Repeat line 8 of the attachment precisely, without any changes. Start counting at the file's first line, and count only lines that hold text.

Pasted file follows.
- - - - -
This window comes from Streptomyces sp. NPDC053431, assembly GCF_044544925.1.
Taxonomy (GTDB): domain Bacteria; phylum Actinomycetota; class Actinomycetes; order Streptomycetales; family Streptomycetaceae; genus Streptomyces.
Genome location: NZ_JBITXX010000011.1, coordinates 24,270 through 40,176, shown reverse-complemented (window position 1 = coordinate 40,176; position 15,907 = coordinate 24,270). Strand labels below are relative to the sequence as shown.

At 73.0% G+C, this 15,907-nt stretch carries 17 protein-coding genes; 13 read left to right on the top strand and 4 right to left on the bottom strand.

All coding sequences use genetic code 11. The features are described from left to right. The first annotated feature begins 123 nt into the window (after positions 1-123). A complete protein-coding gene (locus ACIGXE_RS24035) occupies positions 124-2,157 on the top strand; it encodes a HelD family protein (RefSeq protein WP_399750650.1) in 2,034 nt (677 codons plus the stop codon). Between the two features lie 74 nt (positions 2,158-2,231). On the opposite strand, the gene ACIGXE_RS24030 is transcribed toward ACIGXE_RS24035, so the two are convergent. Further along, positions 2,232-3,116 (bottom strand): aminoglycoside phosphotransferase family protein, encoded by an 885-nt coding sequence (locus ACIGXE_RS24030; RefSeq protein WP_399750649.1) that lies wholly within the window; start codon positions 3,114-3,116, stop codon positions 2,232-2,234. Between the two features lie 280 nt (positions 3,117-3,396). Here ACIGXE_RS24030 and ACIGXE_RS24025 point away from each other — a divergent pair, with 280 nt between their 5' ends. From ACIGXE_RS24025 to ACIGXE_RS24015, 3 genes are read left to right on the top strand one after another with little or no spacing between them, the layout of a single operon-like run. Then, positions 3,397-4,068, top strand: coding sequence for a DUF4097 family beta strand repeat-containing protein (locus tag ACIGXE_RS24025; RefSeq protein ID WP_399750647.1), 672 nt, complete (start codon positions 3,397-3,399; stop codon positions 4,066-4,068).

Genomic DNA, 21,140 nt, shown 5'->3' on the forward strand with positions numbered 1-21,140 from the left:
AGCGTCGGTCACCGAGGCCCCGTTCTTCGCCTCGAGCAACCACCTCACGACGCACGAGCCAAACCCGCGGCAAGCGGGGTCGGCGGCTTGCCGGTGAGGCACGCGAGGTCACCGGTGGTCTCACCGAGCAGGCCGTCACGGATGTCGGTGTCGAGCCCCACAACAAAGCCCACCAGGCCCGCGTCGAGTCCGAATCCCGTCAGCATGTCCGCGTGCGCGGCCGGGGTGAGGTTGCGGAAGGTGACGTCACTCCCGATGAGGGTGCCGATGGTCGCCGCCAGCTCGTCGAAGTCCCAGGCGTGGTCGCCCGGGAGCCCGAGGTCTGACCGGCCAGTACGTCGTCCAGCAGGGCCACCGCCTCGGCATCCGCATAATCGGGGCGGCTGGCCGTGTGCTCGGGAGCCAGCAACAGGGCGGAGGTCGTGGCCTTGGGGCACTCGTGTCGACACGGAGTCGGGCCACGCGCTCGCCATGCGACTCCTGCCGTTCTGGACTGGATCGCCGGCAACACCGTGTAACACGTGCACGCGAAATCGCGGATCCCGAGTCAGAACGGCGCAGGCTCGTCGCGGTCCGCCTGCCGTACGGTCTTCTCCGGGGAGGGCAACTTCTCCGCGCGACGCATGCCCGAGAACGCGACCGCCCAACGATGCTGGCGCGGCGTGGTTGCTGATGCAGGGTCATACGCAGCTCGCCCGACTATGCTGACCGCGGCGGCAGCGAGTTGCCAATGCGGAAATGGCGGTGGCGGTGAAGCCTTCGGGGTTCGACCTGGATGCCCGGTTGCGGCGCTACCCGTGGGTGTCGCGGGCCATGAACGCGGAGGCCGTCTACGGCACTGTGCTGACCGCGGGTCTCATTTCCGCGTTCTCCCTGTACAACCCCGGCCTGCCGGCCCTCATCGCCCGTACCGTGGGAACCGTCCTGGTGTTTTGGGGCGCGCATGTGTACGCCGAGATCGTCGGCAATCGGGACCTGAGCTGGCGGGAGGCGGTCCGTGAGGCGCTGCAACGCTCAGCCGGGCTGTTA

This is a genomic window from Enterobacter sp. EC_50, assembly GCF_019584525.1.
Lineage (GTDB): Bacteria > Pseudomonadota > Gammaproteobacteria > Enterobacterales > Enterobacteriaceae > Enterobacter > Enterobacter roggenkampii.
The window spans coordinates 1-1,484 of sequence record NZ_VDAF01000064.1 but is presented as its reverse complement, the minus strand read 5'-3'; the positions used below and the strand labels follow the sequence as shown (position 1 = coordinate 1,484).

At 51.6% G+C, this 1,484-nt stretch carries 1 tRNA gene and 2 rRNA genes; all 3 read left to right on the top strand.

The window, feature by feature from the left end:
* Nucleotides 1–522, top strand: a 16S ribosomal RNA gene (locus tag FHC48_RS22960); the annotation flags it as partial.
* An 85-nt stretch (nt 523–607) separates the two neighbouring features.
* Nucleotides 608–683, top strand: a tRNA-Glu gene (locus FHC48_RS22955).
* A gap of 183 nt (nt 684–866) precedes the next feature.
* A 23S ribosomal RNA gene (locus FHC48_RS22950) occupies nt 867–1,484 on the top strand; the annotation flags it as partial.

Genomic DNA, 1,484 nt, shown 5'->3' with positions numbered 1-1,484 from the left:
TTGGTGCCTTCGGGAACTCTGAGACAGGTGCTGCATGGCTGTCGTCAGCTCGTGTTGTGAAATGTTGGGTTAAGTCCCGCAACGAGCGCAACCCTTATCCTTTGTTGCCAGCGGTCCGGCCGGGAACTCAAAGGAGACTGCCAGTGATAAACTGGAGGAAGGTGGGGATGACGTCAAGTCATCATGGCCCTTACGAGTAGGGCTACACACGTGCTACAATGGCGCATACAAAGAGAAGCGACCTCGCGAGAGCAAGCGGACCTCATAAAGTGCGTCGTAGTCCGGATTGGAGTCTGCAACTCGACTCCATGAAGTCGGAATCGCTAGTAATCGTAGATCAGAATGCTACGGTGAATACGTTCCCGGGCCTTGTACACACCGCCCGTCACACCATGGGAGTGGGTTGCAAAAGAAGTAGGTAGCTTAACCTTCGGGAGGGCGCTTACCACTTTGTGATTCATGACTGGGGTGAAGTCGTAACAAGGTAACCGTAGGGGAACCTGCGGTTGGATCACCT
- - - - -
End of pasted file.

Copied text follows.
This is a genomic window from Enterobacter sp. EC_50, assembly GCF_019584525.1.